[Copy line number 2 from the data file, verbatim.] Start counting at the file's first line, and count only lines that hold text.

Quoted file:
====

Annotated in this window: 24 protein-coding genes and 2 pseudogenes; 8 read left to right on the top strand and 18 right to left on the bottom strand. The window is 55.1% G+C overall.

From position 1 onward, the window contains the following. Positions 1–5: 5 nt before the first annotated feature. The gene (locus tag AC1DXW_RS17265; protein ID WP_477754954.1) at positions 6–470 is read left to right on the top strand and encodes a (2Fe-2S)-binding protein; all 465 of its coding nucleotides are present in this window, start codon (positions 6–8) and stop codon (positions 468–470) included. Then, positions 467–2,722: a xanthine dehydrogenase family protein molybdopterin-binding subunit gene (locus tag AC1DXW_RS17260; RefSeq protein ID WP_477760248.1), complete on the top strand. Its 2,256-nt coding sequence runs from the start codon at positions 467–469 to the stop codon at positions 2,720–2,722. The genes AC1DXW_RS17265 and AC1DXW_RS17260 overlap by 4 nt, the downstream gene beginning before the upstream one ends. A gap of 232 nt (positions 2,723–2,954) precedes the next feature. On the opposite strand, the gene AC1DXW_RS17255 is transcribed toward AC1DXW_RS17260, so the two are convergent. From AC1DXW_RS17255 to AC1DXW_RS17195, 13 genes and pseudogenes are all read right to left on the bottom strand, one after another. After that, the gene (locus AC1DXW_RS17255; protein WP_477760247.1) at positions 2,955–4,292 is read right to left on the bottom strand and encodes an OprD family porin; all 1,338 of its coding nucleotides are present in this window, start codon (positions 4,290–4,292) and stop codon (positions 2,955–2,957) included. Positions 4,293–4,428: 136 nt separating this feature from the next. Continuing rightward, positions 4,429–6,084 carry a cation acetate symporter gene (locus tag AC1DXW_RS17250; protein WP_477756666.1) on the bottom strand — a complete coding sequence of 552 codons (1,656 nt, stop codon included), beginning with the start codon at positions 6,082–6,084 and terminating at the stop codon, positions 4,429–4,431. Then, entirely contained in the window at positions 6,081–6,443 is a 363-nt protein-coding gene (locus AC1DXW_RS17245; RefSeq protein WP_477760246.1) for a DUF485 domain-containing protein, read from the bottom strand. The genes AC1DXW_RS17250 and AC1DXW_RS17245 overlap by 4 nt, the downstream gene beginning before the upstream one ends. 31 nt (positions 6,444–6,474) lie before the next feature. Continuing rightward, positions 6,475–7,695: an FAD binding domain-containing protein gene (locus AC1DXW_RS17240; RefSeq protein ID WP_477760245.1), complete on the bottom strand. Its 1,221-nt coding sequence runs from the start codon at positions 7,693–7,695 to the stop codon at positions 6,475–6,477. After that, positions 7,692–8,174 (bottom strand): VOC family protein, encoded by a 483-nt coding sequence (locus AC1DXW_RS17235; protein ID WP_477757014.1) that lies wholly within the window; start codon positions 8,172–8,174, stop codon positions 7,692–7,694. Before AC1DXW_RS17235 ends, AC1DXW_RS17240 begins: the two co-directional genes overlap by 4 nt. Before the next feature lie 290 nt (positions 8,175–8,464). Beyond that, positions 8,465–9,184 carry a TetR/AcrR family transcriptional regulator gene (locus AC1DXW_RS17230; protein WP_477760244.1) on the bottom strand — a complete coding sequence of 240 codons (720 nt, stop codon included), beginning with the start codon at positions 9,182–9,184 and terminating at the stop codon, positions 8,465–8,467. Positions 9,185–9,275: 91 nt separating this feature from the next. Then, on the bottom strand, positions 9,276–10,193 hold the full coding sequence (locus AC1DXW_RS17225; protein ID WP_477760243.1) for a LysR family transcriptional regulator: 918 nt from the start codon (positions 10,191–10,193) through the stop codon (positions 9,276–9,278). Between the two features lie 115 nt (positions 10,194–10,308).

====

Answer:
From position 1 onward, the window contains the following. Positions 1–5: 5 nt before the first annotated feature. The gene (locus tag AC1DXW_RS17265; protein ID WP_477754954.1) at positions 6–470 is read left to right on the top strand and encodes a (2Fe-2S)-binding protein; all 465 of its coding nucleotides are present in this window, start codon (positions 6–8) and stop codon (positions 468–470) included. Then, positions 467–2,722: a xanthine dehydrogenase family protein molybdopterin-binding subunit gene (locus tag AC1DXW_RS17260; RefSeq protein ID WP_477760248.1), complete on the top strand. Its 2,256-nt coding sequence runs from the start codon at positions 467–469 to the stop codon at positions 2,720–2,722. The genes AC1DXW_RS17265 and AC1DXW_RS17260 overlap by 4 nt, the downstream gene beginning before the upstream one ends. A gap of 232 nt (positions 2,723–2,954) precedes the next feature. On the opposite strand, the gene AC1DXW_RS17255 is transcribed toward AC1DXW_RS17260, so the two are convergent. From AC1DXW_RS17255 to AC1DXW_RS17195, 13 genes and pseudogenes are all read right to left on the bottom strand, one after another. After that, the gene (locus AC1DXW_RS17255; protein WP_477760247.1) at positions 2,955–4,292 is read right to left on the bottom strand and encodes an OprD family porin; all 1,338 of its coding nucleotides are present in this window, start codon (positions 4,290–4,292) and stop codon (positions 2,955–2,957) included. Positions 4,293–4,428: 136 nt separating this feature from the next. Continuing rightward, positions 4,429–6,084 carry a cation acetate symporter gene (locus tag AC1DXW_RS17250; protein WP_477756666.1) on the bottom strand — a complete coding sequence of 552 codons (1,656 nt, stop codon included), beginning with the start codon at positions 6,082–6,084 and terminating at the stop codon, positions 4,429–4,431. Then, entirely contained in the window at positions 6,081–6,443 is a 363-nt protein-coding gene (locus AC1DXW_RS17245; RefSeq protein WP_477760246.1) for a DUF485 domain-containing protein, read from the bottom strand. The genes AC1DXW_RS17250 and AC1DXW_RS17245 overlap by 4 nt, the downstream gene beginning before the upstream one ends. 31 nt (positions 6,444–6,474) lie before the next feature. Continuing rightward, positions 6,475–7,695: an FAD binding domain-containing protein gene (locus AC1DXW_RS17240; RefSeq protein ID WP_477760245.1), complete on the bottom strand. Its 1,221-nt coding sequence runs from the start codon at positions 7,693–7,695 to the stop codon at positions 6,475–6,477. After that, positions 7,692–8,174 (bottom strand): VOC family protein, encoded by a 483-nt coding sequence (locus AC1DXW_RS17235; protein ID WP_477757014.1) that lies wholly within the window; start codon positions 8,172–8,174, stop codon positions 7,692–7,694. Before AC1DXW_RS17235 ends, AC1DXW_RS17240 begins: the two co-directional genes overlap by 4 nt. Before the next feature lie 290 nt (positions 8,175–8,464). Beyond that, positions 8,465–9,184 carry a TetR/AcrR family transcriptional regulator gene (locus AC1DXW_RS17230; protein WP_477760244.1) on the bottom strand — a complete coding sequence of 240 codons (720 nt, stop codon included), beginning with the start codon at positions 9,182–9,184 and terminating at the stop codon, positions 8,465–8,467. Positions 9,185–9,275: 91 nt separating this feature from the next. Then, on the bottom strand, positions 9,276–10,193 hold the full coding sequence (locus AC1DXW_RS17225; protein ID WP_477760243.1) for a LysR family transcriptional regulator: 918 nt from the start codon (positions 10,191–10,193) through the stop codon (positions 9,276–9,278). Between the two features lie 115 nt (positions 10,194–10,308).